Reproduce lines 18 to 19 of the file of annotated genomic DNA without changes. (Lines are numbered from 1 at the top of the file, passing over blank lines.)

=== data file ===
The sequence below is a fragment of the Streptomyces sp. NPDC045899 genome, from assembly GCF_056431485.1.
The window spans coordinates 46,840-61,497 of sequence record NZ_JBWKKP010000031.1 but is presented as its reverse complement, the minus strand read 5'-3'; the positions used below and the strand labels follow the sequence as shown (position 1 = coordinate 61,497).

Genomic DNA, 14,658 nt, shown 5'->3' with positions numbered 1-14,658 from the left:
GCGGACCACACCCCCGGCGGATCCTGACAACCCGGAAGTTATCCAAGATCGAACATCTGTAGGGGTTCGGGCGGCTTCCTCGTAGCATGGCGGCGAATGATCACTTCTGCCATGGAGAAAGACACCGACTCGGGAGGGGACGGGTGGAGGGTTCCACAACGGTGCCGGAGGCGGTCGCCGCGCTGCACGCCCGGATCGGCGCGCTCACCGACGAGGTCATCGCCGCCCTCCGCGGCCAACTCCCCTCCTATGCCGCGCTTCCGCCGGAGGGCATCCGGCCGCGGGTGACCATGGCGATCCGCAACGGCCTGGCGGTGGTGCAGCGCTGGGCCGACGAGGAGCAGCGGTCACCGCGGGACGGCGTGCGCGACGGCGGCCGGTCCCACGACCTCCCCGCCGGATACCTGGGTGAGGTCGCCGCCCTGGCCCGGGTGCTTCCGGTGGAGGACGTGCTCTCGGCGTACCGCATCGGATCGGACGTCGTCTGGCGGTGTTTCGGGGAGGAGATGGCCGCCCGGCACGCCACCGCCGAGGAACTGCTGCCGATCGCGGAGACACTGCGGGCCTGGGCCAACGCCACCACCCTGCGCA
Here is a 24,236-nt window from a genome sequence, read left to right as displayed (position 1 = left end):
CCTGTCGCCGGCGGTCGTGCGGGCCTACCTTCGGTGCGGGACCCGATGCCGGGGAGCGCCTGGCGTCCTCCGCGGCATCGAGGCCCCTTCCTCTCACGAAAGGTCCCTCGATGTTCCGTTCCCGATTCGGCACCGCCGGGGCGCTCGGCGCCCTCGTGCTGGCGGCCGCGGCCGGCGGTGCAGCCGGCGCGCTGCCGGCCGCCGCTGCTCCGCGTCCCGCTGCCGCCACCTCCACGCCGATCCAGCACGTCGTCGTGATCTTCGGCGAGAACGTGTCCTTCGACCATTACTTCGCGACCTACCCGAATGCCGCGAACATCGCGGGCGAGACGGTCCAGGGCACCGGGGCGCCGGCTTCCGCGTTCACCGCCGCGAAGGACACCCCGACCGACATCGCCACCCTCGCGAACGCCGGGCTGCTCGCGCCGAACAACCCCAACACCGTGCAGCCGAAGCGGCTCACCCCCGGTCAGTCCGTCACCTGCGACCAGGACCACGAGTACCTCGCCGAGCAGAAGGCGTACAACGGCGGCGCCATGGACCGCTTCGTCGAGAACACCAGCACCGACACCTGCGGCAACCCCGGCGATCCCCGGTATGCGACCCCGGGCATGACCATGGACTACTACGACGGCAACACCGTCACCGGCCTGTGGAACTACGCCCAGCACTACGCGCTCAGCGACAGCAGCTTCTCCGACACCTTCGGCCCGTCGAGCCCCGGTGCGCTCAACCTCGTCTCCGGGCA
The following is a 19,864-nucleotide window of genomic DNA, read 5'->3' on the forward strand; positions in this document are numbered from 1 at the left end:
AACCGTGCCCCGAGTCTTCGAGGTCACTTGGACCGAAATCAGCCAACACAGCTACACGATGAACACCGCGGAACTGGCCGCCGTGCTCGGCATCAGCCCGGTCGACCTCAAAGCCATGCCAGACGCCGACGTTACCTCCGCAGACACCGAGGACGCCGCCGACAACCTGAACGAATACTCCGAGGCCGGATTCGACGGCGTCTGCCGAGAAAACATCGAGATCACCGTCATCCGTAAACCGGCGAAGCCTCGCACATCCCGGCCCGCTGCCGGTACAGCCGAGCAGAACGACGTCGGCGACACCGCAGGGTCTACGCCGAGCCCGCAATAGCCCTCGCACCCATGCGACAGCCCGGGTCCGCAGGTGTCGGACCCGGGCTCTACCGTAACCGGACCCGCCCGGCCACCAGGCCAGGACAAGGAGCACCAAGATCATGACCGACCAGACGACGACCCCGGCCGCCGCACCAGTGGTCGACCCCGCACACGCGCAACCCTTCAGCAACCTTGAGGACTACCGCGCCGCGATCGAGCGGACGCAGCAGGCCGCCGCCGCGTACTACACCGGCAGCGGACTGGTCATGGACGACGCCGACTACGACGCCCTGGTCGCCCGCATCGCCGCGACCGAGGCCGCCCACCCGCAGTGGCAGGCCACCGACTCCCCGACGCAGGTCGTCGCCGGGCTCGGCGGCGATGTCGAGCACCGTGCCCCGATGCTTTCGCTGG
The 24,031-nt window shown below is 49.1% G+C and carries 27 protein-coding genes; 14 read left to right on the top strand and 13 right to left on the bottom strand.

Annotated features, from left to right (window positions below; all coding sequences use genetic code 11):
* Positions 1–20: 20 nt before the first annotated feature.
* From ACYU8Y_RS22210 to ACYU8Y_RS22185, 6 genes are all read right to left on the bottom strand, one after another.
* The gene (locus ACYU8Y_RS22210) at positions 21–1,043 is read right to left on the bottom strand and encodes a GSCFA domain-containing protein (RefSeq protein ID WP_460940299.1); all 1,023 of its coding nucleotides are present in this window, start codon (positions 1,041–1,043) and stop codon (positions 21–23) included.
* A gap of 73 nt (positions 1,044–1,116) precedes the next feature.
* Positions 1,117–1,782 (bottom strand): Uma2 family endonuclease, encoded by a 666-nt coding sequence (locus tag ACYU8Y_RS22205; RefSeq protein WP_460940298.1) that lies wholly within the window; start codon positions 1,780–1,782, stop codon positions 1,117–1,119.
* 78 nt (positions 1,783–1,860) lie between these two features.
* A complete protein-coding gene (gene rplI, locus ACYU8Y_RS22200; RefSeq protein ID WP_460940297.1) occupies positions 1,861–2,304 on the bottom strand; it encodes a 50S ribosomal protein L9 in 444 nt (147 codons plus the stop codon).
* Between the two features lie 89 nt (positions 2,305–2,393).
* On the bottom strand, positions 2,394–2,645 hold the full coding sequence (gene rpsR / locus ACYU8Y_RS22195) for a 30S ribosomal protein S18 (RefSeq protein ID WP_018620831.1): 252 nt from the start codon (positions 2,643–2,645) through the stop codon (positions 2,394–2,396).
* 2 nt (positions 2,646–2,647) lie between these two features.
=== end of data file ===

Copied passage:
* Between the two features lie 89 nt (positions 2,305–2,393).
* On the bottom strand, positions 2,394–2,645 hold the full coding sequence (gene rpsR / locus ACYU8Y_RS22195) for a 30S ribosomal protein S18 (RefSeq protein ID WP_018620831.1): 252 nt from the start codon (positions 2,643–2,645) through the stop codon (positions 2,394–2,396).